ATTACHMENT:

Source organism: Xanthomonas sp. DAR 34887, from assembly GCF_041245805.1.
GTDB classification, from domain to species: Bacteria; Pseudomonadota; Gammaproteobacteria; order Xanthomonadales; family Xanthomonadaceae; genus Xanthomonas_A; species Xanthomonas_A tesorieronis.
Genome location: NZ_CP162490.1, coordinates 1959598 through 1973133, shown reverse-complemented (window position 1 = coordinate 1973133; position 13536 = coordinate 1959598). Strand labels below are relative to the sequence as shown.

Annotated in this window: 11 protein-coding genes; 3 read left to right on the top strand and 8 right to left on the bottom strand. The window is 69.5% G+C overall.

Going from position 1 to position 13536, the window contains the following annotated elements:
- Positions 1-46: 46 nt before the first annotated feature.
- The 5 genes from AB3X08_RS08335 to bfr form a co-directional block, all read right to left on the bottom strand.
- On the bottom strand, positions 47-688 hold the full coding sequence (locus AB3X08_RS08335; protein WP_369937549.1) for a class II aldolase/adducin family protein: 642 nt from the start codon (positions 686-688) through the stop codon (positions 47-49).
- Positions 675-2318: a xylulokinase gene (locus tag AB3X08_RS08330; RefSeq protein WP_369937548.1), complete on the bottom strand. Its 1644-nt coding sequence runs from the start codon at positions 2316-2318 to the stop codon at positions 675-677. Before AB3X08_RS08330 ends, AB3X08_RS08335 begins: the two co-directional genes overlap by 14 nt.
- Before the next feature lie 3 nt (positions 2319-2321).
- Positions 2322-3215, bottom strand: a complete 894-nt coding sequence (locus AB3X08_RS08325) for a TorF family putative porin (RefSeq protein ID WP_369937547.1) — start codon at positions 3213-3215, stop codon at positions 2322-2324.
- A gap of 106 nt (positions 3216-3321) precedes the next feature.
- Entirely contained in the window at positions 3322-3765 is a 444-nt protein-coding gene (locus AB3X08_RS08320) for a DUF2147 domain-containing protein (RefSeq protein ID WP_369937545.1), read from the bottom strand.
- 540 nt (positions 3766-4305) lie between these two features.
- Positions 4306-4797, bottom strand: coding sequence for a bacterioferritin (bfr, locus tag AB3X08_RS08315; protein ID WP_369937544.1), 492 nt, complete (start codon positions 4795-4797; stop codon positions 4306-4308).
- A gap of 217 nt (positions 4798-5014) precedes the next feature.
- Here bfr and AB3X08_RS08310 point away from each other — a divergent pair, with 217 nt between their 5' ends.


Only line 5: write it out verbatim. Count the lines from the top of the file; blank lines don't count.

Going from position 1 to position 13536, the window contains the following annotated elements: